I do like this site, and I do like posting: this has helped me stay on track. I never started a journal.
I am interested in what others have to say.
E
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  #9   ^
Old Mon, Aug-01-05, 11:35
BKM's Avatar
BKM BKM is offline
Senior Member
Posts: 733
 
Plan: Atkins
Stats: 159/141.7/130 Female 5'7"
BF: LOTS!
Progress: 60%
Location: Florida Gulfcoast
Default

Maintenance, for me, is scary -- I'm so very, very afraid that I'll regain the weight. Once before I lost weight, got to my ideal weight, then thought I was "home free" -- but over the next ten years I managed to put on 30 pounds....

Right now it seems more of a "balancing" game -- I'll overeat, then get scared and back off for a week (typically I eat too much on weekends, then am super-strict on weekdays).

Low-carbing is a way of life for my husband and me -- but I can still overeat, and my choices aren't always good (e.g., sf ice cream, soy chips, almonds....); also, I tend to eat too much fruit. It's not so much of a "hunger" driven eating, rather it's a "the food looks appetizing and therefore I eat it" type of eating.

The other "downside" to maintenance -- when I first lost this weight, I felt like I looked really good -- now I'm looking a bit chubby again -- I'm reasonably sure that nothing much is changing, but that as I become comfortable with my weight, I begin to see other flaws.... Somehow I have to become comfortable with my weight and body shape -- although I exercise regularly, I doubt that anything much will change that drastically, and I really don't think anything lower would be healthy for me...
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  #10   ^
Old Wed, Aug-03-05, 16:36
lisabond's Avatar
lisabond lisabond is offline
See, I smile :)
Posts: 464
 
Plan: A Version of My Own ;)
Stats: 208/141.5/135 Female 5 ft 7 in
BF:43%/26%/???
Progress: 91%
Location: Midwest
Default

I hope this thread stays active, I thought I was weird for thinking maintenence was a scary thing. I play with my goal weight (at one time it was 140-145)...I lower it bit by bit so I can prolong the inevitable. Is that sick, or what? Now I have it set at 135, which at 5'7" and being of slight frame is a pretty good weight for me.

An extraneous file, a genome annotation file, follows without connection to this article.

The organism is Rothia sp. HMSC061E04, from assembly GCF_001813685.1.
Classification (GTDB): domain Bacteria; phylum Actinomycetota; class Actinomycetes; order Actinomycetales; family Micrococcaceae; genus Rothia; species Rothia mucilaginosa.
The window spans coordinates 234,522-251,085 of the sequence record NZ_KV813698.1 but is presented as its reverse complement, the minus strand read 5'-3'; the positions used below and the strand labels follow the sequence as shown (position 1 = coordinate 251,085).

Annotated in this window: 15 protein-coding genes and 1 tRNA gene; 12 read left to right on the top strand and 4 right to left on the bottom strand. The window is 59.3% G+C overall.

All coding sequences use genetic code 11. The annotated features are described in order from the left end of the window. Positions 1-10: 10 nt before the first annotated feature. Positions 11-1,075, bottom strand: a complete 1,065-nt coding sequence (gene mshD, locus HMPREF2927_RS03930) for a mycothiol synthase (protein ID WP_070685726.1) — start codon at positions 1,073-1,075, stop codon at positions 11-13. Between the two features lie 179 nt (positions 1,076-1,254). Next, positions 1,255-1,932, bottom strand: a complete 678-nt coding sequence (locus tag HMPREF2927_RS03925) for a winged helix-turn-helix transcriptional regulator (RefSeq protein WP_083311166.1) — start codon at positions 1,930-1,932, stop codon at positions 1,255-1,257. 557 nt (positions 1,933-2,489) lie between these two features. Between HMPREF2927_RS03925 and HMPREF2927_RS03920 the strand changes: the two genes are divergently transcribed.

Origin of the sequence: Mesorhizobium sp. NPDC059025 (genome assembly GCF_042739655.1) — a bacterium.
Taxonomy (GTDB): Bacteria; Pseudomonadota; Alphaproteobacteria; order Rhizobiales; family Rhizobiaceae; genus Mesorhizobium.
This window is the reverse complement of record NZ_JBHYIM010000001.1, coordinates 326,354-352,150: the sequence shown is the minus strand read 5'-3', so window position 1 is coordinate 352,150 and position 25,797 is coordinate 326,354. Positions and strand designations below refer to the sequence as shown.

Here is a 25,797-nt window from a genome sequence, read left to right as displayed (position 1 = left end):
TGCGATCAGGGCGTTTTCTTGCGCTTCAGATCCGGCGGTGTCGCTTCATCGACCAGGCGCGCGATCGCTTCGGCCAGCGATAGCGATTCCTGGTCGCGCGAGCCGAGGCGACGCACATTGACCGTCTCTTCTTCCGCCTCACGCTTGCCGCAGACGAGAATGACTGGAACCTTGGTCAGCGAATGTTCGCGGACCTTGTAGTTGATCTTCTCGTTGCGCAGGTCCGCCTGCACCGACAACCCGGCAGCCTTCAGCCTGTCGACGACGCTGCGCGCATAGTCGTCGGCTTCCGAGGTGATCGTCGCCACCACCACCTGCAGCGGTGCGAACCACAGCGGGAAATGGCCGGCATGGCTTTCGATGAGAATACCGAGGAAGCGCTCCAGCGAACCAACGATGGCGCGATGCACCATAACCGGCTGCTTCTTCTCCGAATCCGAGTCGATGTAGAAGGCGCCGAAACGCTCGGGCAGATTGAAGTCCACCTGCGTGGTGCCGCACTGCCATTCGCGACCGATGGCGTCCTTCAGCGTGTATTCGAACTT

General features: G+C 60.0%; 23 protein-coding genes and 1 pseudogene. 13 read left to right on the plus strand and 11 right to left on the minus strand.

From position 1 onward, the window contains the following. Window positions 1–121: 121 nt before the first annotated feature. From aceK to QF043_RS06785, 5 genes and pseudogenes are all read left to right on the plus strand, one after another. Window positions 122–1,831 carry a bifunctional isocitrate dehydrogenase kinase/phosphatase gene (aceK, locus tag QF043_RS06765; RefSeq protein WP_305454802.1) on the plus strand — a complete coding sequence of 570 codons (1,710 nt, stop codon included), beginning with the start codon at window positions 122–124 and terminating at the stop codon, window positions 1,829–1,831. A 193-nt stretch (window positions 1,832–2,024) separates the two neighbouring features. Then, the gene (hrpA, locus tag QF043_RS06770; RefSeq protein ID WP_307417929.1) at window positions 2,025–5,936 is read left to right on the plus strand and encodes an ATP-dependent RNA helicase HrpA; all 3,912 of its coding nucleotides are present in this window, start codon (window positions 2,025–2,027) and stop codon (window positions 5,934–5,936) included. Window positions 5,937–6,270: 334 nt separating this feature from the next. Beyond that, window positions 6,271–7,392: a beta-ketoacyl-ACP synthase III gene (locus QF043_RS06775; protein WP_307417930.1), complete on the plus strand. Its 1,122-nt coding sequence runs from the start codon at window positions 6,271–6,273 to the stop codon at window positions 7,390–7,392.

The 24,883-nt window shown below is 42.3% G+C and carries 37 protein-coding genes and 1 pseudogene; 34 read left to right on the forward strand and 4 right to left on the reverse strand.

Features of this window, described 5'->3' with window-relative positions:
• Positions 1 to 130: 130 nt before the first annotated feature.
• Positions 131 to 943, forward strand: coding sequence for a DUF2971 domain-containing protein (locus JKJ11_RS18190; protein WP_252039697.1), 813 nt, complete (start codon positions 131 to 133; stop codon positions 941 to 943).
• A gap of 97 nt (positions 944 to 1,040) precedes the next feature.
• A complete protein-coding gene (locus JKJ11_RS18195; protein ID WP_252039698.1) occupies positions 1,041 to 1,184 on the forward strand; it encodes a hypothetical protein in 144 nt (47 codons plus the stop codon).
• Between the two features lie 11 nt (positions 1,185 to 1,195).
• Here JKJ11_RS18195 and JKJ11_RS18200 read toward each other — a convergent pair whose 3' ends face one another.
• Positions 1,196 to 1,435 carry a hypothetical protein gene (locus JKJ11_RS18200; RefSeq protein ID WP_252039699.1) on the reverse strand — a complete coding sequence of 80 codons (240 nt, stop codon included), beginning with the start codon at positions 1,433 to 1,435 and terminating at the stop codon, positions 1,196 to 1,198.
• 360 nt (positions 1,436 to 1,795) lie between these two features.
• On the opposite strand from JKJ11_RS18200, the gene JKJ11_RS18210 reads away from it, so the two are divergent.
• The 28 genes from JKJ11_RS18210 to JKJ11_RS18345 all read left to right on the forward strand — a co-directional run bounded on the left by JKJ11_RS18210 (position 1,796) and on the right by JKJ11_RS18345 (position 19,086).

So, is a healthy way of looking at maintaning a weight is, say, stay within a 5 pound field, like 135-140, because since I do weigh every day, there is going to be ups and downs. I mean, it would be unrealistic to see the same number e-v-e-r-y-d-a-y, right?

I know all this seems obvious and possibly elementary, but I feel there are two things I do really well...take off weight...and gain it right back. I've done it a few times, so I got that part down pretty good. It's going beyond that I just can't do for different reasons (emotional/binge eater/addictive personallity). Hey, now there's a thougt...I could get addicted to maintenence!





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  #11   ^
Old Wed, Aug-03-05, 16:49
BKM's Avatar
BKM BKM is offline
Senior Member
Posts: 733
 
Plan: Atkins
Stats: 159/141.7/130 Female 5'7"
BF: LOTS!
Progress: 60%
Location: Florida Gulfcoast
Default

lisabond

I'm also 5'7", and I keep my weight at 130 -- I expect a +- of 3 pounds (i.e., weight between 127 - 133) as normal variation -- though if I hit the upper limit for a couple of days, I start watching my food intake again.

Salt can drive my weight up, as can nuts (haven't figured that one out, but too many almonds -- one of my addictions -- can add a couple of pounds overnight) -- haven't found an "instant" downsizer, though.

I am so afraid that I will become careless and not worry about 2-3 pounds -- and then another 2-3 pounds....
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  #12   ^
Old Wed, Aug-03-05, 17:09
Judynyc's Avatar